rock swells from sea, a perfect perch to think on the world's end
His eyes take in the dancing flame until his mind is flame. He anticipates its flutter, its flareups, just the same. There's nothing in his mind or eye that is not set ablaze. He knows not whether it's been like this for hours, weeks, or days. Others think it will devour him, leaving a pile of ash, taking him from this world at once, in one big, blinding flash.
Once, tsunami waves crashed ashore,
catching me off-guard.
In wonder of just what’d hit me,
I’d sit – soaked and scarred.
The more I’d sit, watching my world,
the more I’d see storms howl.
I’d still get drenched, but, sometimes,
I could reach my towel.
Often, when I’d witness my mind,
I’d see the squalls approach,
and I could pack my things and go
before the surge encroached.
I never learned the magic to
turn the winds away,
but I could see the distant clouds
and shelter from the fray.
This book consists of a series of topical micro-essays – the shortest being a simple sentence and the longest being a few pages, with the average being about a page. Lynch is most well-known as the director who created such works as “Eraserhead,” “Mulholland Drive,” “Blue Velvet,” and “Twin Peaks.” As the subtitle suggests, the overarching theme of the book is the nexus of meditation and creativity. While many of the essays explicitly touch on how meditation influences consciousness, which in turn influences the creative process, not all of them do. Some of them are more biographical or about the filmmaking process – including discussion of technical considerations (what is the optimal type of camera and how high definition can be too much definition for its own good) and what a neophyte such as myself might call the managerial considerations of movie direction (how to best get one’s vision across through the actors.) Along the way, one glimpses how Lynch shifted from his first artistic love, painting, into the world of cinema.
Lynch is a long-time practitioner of Transcendental Meditation (TM,) which is a mantra-based meditation in which the meditator silently repeats a mantra given to him or her by a teacher. The central analogy posed by Lynch is that meditation expands the consciousness and this allows one to catch bigger fish (more profound and creative ideas) through one’s art. He’s not suggesting that the ideas come directly within the process of meditation, but rather that meditation facilitates one’s ability to deepen the pool and pull up bigger creative fish.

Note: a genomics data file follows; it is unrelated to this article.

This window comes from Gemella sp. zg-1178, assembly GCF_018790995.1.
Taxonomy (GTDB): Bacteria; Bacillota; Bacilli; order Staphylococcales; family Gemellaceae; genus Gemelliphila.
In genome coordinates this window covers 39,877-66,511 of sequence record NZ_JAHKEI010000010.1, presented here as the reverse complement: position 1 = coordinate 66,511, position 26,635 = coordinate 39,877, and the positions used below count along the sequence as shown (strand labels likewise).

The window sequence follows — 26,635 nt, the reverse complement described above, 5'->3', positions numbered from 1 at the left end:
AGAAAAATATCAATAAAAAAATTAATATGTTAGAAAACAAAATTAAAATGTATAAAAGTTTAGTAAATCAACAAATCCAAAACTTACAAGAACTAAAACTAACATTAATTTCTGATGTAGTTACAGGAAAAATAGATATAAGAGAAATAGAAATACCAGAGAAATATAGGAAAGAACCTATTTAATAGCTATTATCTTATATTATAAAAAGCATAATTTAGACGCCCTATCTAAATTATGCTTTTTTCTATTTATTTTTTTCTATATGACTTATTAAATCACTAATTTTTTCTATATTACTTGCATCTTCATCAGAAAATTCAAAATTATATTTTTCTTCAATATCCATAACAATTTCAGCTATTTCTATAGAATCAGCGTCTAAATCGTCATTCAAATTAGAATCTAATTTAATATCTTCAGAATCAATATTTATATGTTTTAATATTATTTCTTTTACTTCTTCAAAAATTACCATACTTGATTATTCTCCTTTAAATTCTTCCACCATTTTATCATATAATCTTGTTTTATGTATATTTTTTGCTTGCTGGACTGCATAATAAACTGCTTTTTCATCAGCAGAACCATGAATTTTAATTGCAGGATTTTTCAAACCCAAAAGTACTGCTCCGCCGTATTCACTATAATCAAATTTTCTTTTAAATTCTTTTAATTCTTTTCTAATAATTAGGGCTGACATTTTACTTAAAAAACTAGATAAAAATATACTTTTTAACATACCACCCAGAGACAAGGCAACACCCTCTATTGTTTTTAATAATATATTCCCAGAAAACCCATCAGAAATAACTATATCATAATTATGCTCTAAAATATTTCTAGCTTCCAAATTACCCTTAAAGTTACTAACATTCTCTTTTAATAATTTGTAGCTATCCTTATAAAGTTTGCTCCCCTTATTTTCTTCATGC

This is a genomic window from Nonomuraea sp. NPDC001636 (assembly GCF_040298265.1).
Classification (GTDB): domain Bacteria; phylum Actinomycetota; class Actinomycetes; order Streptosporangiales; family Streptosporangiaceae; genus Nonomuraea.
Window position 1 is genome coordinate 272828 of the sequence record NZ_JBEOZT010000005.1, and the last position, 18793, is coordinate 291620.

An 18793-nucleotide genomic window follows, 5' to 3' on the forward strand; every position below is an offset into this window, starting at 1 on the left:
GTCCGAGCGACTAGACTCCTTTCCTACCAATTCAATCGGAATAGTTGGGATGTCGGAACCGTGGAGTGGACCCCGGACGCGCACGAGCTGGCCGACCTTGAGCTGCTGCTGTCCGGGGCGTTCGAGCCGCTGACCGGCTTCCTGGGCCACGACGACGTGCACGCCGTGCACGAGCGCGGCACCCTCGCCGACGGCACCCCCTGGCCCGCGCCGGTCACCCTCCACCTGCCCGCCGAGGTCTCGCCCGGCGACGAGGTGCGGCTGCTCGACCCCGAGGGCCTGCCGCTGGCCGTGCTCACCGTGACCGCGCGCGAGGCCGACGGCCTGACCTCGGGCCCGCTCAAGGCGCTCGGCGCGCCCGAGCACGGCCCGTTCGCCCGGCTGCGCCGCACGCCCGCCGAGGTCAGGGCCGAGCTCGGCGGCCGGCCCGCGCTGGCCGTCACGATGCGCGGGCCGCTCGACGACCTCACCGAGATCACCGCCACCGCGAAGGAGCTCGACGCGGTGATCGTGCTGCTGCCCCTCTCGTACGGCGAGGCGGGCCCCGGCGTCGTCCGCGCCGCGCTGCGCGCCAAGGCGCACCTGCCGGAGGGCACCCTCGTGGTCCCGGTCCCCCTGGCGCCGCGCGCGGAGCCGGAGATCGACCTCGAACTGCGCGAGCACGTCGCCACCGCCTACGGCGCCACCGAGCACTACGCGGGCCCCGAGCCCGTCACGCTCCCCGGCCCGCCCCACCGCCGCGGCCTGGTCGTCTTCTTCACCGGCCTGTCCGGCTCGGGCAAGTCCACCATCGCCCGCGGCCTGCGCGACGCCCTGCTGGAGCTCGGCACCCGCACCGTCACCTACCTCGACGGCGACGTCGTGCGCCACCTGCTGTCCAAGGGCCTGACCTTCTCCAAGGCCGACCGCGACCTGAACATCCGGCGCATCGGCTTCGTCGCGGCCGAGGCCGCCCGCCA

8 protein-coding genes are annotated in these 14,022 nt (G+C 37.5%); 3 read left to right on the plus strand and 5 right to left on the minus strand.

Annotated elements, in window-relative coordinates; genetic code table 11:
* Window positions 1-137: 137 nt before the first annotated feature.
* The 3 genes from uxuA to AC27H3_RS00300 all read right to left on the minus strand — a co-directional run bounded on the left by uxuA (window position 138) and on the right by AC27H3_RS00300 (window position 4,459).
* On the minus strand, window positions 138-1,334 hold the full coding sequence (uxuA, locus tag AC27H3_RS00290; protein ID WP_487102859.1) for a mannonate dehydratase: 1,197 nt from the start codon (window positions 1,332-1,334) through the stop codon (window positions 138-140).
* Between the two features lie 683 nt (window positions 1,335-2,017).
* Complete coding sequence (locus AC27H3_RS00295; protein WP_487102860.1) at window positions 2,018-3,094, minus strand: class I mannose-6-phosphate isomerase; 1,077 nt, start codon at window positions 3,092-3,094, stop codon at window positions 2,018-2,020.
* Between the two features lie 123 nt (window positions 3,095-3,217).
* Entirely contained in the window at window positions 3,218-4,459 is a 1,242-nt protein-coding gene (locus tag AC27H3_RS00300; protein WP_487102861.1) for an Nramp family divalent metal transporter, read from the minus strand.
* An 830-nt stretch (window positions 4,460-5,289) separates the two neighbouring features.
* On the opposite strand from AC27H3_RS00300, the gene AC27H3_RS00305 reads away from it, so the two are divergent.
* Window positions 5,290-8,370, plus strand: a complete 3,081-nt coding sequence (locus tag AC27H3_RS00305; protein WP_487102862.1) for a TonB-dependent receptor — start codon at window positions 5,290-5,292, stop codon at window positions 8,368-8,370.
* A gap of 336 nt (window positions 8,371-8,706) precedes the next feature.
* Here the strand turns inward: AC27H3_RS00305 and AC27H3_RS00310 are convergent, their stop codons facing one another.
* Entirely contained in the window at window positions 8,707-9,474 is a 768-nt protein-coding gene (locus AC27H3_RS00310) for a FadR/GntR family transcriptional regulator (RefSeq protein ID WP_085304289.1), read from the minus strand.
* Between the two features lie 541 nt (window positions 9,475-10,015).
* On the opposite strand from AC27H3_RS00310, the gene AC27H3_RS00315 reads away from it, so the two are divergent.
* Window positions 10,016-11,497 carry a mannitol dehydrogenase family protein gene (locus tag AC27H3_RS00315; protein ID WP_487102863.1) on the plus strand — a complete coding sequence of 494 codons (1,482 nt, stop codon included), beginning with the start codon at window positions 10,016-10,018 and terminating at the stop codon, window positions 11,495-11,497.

He does engage in a fallacious form of thinking that I’ve critiqued in other books, and so I figure I should mention it here as well – even though I found it a little less troubling because of his free flowing “artsy” approach to presenting ideas. But this fallacious bit of reasoning goes something like this: “See how science is talking about this confusing issue and admitting that no one fully understands it yet? And see here how these scriptures are describing this nebulous idea with a few kernels that sound vaguely similar to what the scientists are talking about? From this we can conclude that they are – in fact — talking about the same thing, and that the ancients actually understood this all in much greater detail than we do today.” He does this mostly with reference to the unified field theory (which still hasn’t unified gravity into its ranks, let alone establishing some kind of oneness of all things.) It’s what dear old Dr. Sherrill used to call the “firstest-is-bestest” fallacy, which is thinking that back in the day they knew everything any we are presently just stumbling around in the dark trying to get back on track. [One should note, there is an equally fallacious counterpart that he called the “outhouse fallacy,” which assumes that because people in the past didn’t have indoor plumbing that they were complete idiots.]
For cinephiles, the book provides a lot of interesting tidbits about Lynch’s filmography. [For non-cinephiles such as myself, some of this will make sense, and some of it won’t. I occasionally had to make a Google run while reading the book to figure out some obscure reference about one of his movies.] For those interested in meditation, there is a great deal of fascinating thought about how creativity happens and how it’s advanced by having a meditative practice.